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The relationship between a physician and a patient is professional, personal and social. The doctor has to follow some policies stipulated by the institution where he is based or by the professional ethics code. (Alpers 1999) Some of the common accepted principals of health care are, the principal of respect for autonomy which states that a patient is allowed to make decisions without influence.
It is also called the principal of informed consent, the principal of nonmaleficence which states that one should not cause any harm to a patient, the principal of beneficence which requires that the physician be a help to the patient and always try to remove harm from that patient, and lastly the principal of justice which requires equal allocation of scarce resources on equal patients. (Principles of bioethics 2008)
On the other hand, the patient has some rights as an individual, right to information about his health; right to express his demands as regards the course of treatment-when to terminate treatment and also a right to confidentiality of personal health information (Shimizu 2009). There arises conflicts for example between when to disclose the information about a patient and when not to do it.To solve such conflicts, there should always be an agreement between the patient and the physician. (Edward 2003)
But here is a case where a patient’s health information is required by the law enforcement agencies. It may be that they want to determine whether the patient committed substance abuse, they may want to establish the HIV status of a rapist, law enforcement officers may want to know the health status of an inmate, or many other reasons appropriate to them. Shall the doctor give out the information to the police against the wishes of the patient?
Shall he refuse to disclose the information? What if it is to the interest of the society? The law gives advice on such issues. For example the federal law allows personal health information to be released to law enforcement agencies in some cases even without the consent of the patient. The French law states that the physician has the right to decide whether to disclose or not even when the patient has given him or her permission to do that. (Sabina 2003)
Before the information is released to law officers, the consent of the patient has to be sought. Suppose the patient refuses such a proceeding, the doctor is supposed to maintain the confidentiality of that patient. But the law is supreme and the person might be a threat to the security of the public. The question is should you respect your moral principals or should you respect the law. Since the two are contradicting, a balance has to be determined in tackling such a dilemma. (Sabina 2003)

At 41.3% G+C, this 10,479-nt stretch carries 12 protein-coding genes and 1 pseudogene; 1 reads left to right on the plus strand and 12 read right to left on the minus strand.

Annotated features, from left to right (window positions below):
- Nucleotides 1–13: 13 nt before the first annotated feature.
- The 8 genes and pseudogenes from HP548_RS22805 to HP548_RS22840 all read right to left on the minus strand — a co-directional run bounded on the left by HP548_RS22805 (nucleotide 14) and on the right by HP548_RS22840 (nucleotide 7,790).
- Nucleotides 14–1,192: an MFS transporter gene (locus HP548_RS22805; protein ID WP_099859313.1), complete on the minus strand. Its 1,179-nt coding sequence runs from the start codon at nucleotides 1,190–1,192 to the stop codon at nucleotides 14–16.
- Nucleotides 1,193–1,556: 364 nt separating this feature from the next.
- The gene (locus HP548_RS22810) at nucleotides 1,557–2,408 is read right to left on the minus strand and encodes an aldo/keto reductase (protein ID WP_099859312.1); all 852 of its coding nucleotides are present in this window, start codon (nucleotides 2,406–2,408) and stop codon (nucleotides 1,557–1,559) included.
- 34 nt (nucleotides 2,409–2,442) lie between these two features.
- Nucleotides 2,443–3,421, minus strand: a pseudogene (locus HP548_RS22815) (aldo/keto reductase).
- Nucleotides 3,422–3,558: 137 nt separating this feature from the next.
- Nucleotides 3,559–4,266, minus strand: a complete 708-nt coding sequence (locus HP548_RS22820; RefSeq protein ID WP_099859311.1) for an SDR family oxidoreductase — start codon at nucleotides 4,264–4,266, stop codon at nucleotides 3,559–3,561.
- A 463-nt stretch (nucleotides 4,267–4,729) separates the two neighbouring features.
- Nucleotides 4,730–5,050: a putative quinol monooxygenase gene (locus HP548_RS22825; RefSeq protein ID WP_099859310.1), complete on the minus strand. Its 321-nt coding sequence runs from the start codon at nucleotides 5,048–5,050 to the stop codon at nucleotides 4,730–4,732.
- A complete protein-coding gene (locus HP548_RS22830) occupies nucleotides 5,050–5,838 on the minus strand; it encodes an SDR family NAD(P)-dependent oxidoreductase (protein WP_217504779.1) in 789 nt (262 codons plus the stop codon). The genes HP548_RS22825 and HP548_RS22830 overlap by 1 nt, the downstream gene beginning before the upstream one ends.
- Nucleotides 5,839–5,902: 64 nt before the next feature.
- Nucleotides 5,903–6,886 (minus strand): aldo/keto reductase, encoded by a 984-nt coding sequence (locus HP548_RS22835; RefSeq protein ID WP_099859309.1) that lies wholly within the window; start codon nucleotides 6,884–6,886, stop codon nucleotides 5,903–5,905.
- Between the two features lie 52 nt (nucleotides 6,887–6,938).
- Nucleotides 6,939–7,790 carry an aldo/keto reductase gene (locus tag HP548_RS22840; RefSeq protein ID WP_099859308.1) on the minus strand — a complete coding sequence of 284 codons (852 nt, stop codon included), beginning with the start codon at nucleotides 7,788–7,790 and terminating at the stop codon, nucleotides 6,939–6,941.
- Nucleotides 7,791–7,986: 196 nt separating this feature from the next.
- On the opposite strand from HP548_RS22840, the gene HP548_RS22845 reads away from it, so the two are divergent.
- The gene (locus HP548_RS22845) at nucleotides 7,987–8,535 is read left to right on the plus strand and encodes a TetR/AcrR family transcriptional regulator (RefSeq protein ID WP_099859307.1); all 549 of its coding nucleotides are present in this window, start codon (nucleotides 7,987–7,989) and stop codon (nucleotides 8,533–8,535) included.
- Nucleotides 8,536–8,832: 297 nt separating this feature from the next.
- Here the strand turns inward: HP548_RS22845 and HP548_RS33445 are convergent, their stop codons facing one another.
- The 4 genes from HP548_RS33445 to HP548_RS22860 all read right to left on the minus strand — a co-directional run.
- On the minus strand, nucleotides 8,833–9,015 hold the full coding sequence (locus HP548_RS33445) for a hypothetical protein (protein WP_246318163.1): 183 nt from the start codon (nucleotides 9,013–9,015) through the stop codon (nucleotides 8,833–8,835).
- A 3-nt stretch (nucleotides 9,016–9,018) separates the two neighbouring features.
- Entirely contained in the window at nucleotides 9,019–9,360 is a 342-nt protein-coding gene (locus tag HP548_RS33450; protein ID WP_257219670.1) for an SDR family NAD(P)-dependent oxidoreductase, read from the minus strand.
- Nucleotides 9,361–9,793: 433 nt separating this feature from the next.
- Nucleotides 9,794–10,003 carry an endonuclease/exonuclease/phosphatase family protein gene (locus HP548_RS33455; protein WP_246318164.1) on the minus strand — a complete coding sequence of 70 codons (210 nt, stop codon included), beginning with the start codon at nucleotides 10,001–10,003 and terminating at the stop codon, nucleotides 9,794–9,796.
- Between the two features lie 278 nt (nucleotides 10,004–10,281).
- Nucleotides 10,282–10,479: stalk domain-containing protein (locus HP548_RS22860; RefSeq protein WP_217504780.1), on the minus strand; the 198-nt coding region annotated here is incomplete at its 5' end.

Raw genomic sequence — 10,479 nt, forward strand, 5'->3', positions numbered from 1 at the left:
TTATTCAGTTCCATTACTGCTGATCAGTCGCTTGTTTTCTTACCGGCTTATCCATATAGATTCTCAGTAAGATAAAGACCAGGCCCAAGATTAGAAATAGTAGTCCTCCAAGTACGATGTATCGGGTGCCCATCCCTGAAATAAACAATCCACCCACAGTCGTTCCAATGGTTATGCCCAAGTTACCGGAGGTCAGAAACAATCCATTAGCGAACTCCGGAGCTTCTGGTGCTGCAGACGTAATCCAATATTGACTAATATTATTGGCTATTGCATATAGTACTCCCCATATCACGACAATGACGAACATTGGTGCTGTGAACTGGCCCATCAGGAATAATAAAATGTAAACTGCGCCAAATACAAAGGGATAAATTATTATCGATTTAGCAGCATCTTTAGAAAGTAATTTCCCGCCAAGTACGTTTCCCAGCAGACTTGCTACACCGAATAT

There are what we call moral principals and moral actions. Things like not lying to a patient and saving the patients life all the time under whatever circumstances are moral principals. It is also a moral principal to respect the views and decision of a person. It will require one to weigh between the two issues which are conflicting. Experience is required in such cases, but what will the young doctor do? Whatever she feels is appropriate? The personal experience one has outside a profession will always influence and affect the moral experience in the profession. (Edward 2003)
Whatever the case, our personal issues should not make us compromise our moral integrity. After weighing all the contradicting issues and determining the course of action without influence from within or from without, we are saved from criticisms by either a third party or from our selves. For example, when a doctor decides to disclose the information to the law enforcement agencies, you live up with the blame that you did not observe the ethical principles, you even criticize yourself. This will only happen if you did not strike a good balance between the two issues. (Edward 2003)
But if you had balanced the issues of patients right to decision and the moral principal to protect life in case the patient wanted to or harmed other people, then you can always comfort your self that you really care, and that is why it took time, and it was hard to make that decision. Somebody once said “we give honor to life not by always preserving life at any cost but by the pains we take when we make decisions that have the opposite effect.”(Edward 2003)
Alders, A. Commentary: Respect for patients should dominate health care decisions. Western Journal of Medicine 170 (5), 291, 1999. Web.
Edward M. Hundert. A Model for Ethical Problem Solving in Medicine, With Practical Applications. 2003.
Principles of bioethics. The place of principles in bioethics. 2008. Web.
Sabina Michalowski. Medical confidentiality and crime. Pg 65-72. 2003. Web.
Shimizu Tetsuro.Ethical principles in palliative medicine. 2009. Web.